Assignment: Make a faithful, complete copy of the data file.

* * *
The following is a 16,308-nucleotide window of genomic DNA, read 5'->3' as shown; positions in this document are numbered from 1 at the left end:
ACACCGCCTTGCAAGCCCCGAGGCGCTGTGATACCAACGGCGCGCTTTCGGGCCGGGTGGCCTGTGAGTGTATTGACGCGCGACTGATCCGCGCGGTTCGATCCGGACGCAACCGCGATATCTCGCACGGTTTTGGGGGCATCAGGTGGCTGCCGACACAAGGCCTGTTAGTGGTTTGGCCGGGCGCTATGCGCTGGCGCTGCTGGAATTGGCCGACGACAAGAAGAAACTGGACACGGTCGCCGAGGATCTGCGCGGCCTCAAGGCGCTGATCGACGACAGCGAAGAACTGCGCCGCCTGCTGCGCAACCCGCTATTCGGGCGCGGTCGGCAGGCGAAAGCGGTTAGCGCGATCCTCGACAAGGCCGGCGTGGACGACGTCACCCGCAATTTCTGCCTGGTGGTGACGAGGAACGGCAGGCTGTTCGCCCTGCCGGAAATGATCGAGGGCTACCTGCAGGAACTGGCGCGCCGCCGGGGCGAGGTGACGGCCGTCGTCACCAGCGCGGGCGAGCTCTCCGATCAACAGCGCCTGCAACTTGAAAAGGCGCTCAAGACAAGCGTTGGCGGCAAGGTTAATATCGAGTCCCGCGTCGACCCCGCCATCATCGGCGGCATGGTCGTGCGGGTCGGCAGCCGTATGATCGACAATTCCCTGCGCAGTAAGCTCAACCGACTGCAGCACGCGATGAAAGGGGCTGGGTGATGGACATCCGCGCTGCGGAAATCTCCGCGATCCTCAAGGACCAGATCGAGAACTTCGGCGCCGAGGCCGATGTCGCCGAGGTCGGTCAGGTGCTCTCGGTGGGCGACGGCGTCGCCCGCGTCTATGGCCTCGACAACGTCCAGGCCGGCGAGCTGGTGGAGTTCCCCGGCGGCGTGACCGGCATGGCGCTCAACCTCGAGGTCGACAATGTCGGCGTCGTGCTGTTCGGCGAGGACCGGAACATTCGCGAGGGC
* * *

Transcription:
The following is a 16,308-nucleotide window of genomic DNA, read 5'->3' as shown; positions in this document are numbered from 1 at the left end:
ACACCGCCTTGCAAGCCCCGAGGCGCTGTGATACCAACGGCGCGCTTTCGGGCCGGGTGGCCTGTGAGTGTATTGACGCGCGACTGATCCGCGCGGTTCGATCCGGACGCAACCGCGATATCTCGCACGGTTTTGGGGGCATCAGGTGGCTGCCGACACAAGGCCTGTTAGTGGTTTGGCCGGGCGCTATGCGCTGGCGCTGCTGGAATTGGCCGACGACAAGAAGAAACTGGACACGGTCGCCGAGGATCTGCGCGGCCTCAAGGCGCTGATCGACGACAGCGAAGAACTGCGCCGCCTGCTGCGCAACCCGCTATTCGGGCGCGGTCGGCAGGCGAAAGCGGTTAGCGCGATCCTCGACAAGGCCGGCGTGGACGACGTCACCCGCAATTTCTGCCTGGTGGTGACGAGGAACGGCAGGCTGTTCGCCCTGCCGGAAATGATCGAGGGCTACCTGCAGGAACTGGCGCGCCGCCGGGGCGAGGTGACGGCCGTCGTCACCAGCGCGGGCGAGCTCTCCGATCAACAGCGCCTGCAACTTGAAAAGGCGCTCAAGACAAGCGTTGGCGGCAAGGTTAATATCGAGTCCCGCGTCGACCCCGCCATCATCGGCGGCATGGTCGTGCGGGTCGGCAGCCGTATGATCGACAATTCCCTGCGCAGTAAGCTCAACCGACTGCAGCACGCGATGAAAGGGGCTGGGTGATGGACATCCGCGCTGCGGAAATCTCCGCGATCCTCAAGGACCAGATCGAGAACTTCGGCGCCGAGGCCGATGTCGCCGAGGTCGGTCAGGTGCTCTCGGTGGGCGACGGCGTCGCCCGCGTCTATGGCCTCGACAACGTCCAGGCCGGCGAGCTGGTGGAGTTCCCCGGCGGCGTGACCGGCATGGCGCTCAACCTCGAGGTCGACAATGTCGGCGTCGTGCTGTTCGGCGAGGACCGGAACATTCGCGAGGGC